Story behind the Story SOFI’S BRIDGE by Christine Lindsay

May 2, 2016


Like most people, I’m fascinated by my own lineage. So far, with 6 books under my belt all of them have been seeded by events in my life or those of my Irish ancestors. My historical trilogy was inspired by my great-great grandfather who died of cholera when he was serving in the British Army in Colonial India at the turn of the last century, and by my great uncle who was an officer in the British Cavalry at the time of Lord Louis Mountbatten (Queen Elizabeth’s cousin and the last Viceroy to British India). 


And my newest release Sofi’s Bridge is no different. The inspiration for my character Dr. Neil Galloway, the love of Sofi’s life, came from my paternal great-grandfather and his son Richard, my grandfather. This father and son were both riveters on the building of the Titanic in the Belfast shipyard. In fact it was Richard’s very first ship as he began his apprenticeship at 14.


Whenever I go on speaking engagements I mention that little tidbit about my family history and it never fails to get a twitter of awe. Really though, most people who come from Belfast have that dubious honor, since the shipyard employed the majority of men in my grandparents’ era. As for my speaking intro, I always add that as a family we accept no responsibility for the sinking of that infamous ship. 



It was the story of my paternal grandfather who followed his father into the shipyard industry that got Sofi’s Bridge going.  But as I started writing Sofi’s story around 2012 the 100 year anniversary of the sinking of the Titanic, I soon realized that with so many famous authors writing on that event, my manuscript would probably not get picked up. I very quickly changed the premise of the book, taking Sofi off the Titanic and placing her in Washington State as a wealthy Seattle Debutante who wants to design bridges, and who needs the help of a handsome Irish doctor who has secrets of his own—namely that he is wanted for murder by the British police.


The story is held together by the trade of riveting. A craft that is not much different for a ship than a steel bridge together, and so the story of Sofi’s Bridge emerged. Weaving historical detail into a romance is a lot of fun, but it does require research. In the following snippet I convey some of those details. 


Watching the riveter’s ballet of throwing white-hot steel always made Neil’s stomach harden to a lump, at least it distracted him from the emptiness of watching Sofi rush away from him.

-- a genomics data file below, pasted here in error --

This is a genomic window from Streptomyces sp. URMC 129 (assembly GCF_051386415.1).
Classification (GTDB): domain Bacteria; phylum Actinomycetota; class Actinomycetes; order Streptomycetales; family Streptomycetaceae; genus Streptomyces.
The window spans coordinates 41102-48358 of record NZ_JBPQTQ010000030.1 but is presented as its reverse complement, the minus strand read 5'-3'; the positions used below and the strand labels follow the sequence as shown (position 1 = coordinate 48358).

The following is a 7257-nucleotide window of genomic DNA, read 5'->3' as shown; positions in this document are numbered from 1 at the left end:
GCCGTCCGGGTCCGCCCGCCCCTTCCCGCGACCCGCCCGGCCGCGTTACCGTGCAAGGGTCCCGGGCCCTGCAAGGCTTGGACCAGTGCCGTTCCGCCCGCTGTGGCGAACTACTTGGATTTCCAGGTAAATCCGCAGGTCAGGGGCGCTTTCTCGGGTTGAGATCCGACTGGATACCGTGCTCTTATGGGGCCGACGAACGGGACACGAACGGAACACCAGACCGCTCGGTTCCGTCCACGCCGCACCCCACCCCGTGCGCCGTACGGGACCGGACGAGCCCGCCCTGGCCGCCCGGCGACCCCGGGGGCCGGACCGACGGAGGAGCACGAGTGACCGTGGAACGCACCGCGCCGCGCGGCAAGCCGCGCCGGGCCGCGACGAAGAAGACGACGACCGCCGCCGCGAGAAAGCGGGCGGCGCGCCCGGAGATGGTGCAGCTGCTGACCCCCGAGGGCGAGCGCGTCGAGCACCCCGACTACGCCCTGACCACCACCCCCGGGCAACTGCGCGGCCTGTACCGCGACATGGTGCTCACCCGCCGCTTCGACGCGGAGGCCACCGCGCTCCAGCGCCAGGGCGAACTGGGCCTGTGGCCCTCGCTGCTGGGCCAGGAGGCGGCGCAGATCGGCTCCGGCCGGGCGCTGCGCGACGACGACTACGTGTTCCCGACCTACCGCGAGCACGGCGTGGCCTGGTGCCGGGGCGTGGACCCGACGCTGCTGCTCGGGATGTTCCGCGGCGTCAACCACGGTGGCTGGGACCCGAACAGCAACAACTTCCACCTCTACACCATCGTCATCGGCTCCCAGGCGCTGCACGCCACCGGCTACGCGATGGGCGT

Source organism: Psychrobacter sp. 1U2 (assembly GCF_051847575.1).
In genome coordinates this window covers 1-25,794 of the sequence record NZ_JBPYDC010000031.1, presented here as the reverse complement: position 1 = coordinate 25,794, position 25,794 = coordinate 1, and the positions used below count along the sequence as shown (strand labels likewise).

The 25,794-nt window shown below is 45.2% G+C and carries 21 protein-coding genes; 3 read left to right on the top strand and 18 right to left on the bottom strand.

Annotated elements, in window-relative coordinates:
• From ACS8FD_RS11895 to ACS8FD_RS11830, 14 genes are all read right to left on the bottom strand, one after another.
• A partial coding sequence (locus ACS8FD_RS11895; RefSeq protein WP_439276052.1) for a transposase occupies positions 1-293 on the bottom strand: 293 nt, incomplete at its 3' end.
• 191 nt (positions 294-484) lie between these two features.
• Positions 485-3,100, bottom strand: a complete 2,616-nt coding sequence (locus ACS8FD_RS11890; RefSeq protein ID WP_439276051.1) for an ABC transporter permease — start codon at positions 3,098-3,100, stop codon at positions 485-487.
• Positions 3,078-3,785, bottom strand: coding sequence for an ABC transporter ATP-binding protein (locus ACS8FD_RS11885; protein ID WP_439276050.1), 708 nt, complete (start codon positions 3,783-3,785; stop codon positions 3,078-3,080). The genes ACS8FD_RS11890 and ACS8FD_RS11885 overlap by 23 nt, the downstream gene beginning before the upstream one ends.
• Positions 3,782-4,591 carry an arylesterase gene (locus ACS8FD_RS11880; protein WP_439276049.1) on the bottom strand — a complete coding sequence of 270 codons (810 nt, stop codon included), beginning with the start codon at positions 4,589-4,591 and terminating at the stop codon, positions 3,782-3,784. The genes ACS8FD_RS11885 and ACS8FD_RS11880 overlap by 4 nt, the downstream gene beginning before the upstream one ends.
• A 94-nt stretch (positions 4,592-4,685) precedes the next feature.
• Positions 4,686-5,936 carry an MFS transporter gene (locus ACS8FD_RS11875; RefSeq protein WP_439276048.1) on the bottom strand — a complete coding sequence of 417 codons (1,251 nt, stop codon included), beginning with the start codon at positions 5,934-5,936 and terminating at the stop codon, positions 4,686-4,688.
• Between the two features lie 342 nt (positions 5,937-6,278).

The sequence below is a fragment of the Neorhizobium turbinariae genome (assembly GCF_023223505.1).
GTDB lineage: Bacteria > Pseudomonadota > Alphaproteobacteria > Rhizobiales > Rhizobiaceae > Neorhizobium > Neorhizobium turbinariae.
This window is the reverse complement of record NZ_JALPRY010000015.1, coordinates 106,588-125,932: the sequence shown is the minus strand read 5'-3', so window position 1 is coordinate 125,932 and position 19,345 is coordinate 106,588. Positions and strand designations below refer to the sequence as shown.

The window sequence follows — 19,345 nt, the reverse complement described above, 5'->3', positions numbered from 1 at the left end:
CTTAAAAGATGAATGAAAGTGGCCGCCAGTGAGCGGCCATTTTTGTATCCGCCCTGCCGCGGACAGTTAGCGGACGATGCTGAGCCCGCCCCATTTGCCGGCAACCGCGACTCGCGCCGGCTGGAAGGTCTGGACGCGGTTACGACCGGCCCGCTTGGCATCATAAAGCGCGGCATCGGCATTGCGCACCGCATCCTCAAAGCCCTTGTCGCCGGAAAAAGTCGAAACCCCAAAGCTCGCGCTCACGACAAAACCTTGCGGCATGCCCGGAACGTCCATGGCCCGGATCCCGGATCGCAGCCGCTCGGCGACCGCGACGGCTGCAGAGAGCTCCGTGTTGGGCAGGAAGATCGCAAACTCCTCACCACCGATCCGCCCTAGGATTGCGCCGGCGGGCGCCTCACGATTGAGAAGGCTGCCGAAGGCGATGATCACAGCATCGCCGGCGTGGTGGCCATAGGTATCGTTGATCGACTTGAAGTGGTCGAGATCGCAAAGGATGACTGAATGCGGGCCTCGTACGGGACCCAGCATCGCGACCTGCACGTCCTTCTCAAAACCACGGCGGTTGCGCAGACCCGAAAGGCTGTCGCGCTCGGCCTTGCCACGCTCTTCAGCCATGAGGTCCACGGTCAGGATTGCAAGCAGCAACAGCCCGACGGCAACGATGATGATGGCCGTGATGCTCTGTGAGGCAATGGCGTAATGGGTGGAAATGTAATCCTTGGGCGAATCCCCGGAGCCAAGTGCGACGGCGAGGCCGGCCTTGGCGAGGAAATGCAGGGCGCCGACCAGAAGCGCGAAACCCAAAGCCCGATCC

Neil picked out his brother, Jimmy, from among the men, and expelled a long sigh. On the bridge deck, or on one of those meager platforms hanging over the side, one slip, one fumble...from that height...and a man could die.


On the deck, Jimmy rapped his elongated tongs against the cone-shaped catcher can, waiting for the man known as the heater. The heater sent Jimmy a nod and thrust the peg of steel into the portable cast iron forge. When the peg of metal glowed to a molten white, he pitched it forward. Jimmy caught it in the catcher can and inserted the glowing rivet into a hole in the girder. With the same concentration Neil would use with a scalpel, Jimmy waited for the bucker to place his buckling tool against the head of the rivet, and for the riveter to hammer it home. 


Their father had been equally expert as a riveter on the ships in Belfast.



I hope you’ll take a look at Sofi’s Bridge. I had a lot of fun writing it, weaving mystery, romance, and historical detail into the beautiful setting of the Cascade Mountains in Washington State not far from where I live.



Christine Lindsay is the author of multi-award-winning Christian fiction. It was tales of her Irish ancestors who served in the British Cavalry in Colonial India that inspired her multi-award-winning series Twilight of the British Raj, Book 1 Shadowed in Silk, Book 2 Captured by Moonlight, and the explosive finale Veiled at Midnight.


Christine’s Irish wit and her use of setting as a character is evident in her contemporary romance Londonderry Dreaming. Her newest release Sofi’s Bridge also features a dashing Irish hero.

Aside from being a busy writer and speaker, Christine and her husband live on the west coast of Canada.



Please drop by Christine’s website or follow her on Amazon on Twitter. Subscribe to her quarterly newsletter, and be her friend on Pinterest , Facebook, and Goodreads.








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